President Donald Trump is starting to gear up for his reelection campaign. Political watchers both in the U.S. and abroad are naturally trying to imagine what another four years with Trump on the helm would be like.

Indeed, that seems to be on the mind of every participant to the 2020 Munich Security Conference. For some of the Middle Eastern delegates to the event, another Trump term is a bit worrisome since they don’t think that the POTUS “has a plan to de-escalate tensions with Iran,” CNN reported.

While it can be argued that Trump’s victory still remains to be seen, many of his enemies, as well as allies, agree that his win is a “forgone conclusion.” His team has started the ball rolling by carefully calibrating their actions in response to recent developments.

One possibility that could happen is that the world will be split between the pro-USA and pro-China camps. While the two economic and military powerhouses have ended their Trade War very recently, there are still points of contention that are likely to be reopened in the coming years.

“I continue to stress to my friends in Europe -- and just this past week again at the NATO Defense Ministerial in Brussels -- that America's concerns about Beijing's commercial and military expansion should be their concerns as well,” US Defense Secretary Mark Esper said in a speech at the 2020 Munich Security Conference on February 15.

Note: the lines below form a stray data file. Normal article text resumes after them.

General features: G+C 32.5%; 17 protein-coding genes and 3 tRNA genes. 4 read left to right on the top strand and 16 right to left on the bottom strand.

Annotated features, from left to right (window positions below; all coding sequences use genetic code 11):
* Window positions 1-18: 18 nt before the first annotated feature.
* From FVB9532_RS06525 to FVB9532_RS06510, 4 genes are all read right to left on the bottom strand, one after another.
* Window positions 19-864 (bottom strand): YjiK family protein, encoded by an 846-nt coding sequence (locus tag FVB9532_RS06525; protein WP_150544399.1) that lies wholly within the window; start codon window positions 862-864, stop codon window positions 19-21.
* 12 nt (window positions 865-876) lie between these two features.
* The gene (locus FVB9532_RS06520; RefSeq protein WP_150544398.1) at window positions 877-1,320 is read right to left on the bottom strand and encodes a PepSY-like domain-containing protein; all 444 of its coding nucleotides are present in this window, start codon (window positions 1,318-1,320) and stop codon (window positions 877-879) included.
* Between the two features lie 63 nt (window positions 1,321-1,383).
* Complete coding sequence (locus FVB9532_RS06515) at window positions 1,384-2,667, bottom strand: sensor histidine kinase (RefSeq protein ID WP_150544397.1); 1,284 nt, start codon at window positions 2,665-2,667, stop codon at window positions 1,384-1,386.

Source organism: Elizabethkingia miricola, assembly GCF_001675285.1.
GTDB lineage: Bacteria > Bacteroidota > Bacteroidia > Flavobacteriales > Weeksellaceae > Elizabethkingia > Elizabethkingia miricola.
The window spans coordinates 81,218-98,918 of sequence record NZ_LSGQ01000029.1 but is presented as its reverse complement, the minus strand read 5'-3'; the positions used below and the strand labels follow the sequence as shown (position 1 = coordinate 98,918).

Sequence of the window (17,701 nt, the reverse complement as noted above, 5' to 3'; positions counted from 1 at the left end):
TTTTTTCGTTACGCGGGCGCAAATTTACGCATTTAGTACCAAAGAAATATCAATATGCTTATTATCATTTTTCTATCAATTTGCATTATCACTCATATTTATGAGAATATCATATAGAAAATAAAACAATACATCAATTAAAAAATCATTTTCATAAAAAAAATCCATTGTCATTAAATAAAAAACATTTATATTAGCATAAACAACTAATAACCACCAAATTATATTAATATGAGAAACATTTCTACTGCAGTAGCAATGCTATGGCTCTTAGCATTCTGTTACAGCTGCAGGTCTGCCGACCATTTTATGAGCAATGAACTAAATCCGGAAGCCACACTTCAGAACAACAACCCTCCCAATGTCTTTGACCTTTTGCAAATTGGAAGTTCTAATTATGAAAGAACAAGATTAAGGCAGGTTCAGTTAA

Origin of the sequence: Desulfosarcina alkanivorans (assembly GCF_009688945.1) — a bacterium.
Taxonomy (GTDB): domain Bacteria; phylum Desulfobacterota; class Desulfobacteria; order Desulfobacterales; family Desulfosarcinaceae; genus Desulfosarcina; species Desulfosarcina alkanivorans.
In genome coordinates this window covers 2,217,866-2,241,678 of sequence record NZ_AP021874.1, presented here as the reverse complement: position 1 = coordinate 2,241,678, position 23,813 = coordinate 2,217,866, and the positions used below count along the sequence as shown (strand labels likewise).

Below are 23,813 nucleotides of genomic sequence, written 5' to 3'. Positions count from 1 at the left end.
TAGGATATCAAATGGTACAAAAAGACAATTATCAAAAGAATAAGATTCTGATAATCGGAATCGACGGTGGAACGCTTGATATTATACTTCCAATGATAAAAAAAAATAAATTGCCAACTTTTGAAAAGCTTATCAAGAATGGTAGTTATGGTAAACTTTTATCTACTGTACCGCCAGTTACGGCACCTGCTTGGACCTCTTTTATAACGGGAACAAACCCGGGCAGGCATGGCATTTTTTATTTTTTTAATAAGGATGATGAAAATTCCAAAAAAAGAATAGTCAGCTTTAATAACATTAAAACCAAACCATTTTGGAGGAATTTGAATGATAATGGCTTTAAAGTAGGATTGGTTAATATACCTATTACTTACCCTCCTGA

This time, the U.S.’s beef against China is no longer trade but Huawei’s expanding 5G networks. The contention is that buying the company’s 5G equipment might potentially make consumers “vulnerable to their spying and intellectual property thievery.”

Shutting their doors on Huawei is what America wants its allies to do. In fact, Trump was reportedly irked when British Prime Minister Boris Johnson allowed Huawei to make a bid for the UK’s 5G network.

Many European leaders are concerned with how Trump might respond if they don’t join his cause. Having survived his impeachment, the POTUS is now emboldened and had lashed out at his enemies that even recalcitrant allies fear potential retribution in his second term.

Donald Trump Donald Trump speaks at the First in the Nation Leadership Summit in Nashua, NH, on April 18, 2015 Andrew Cline /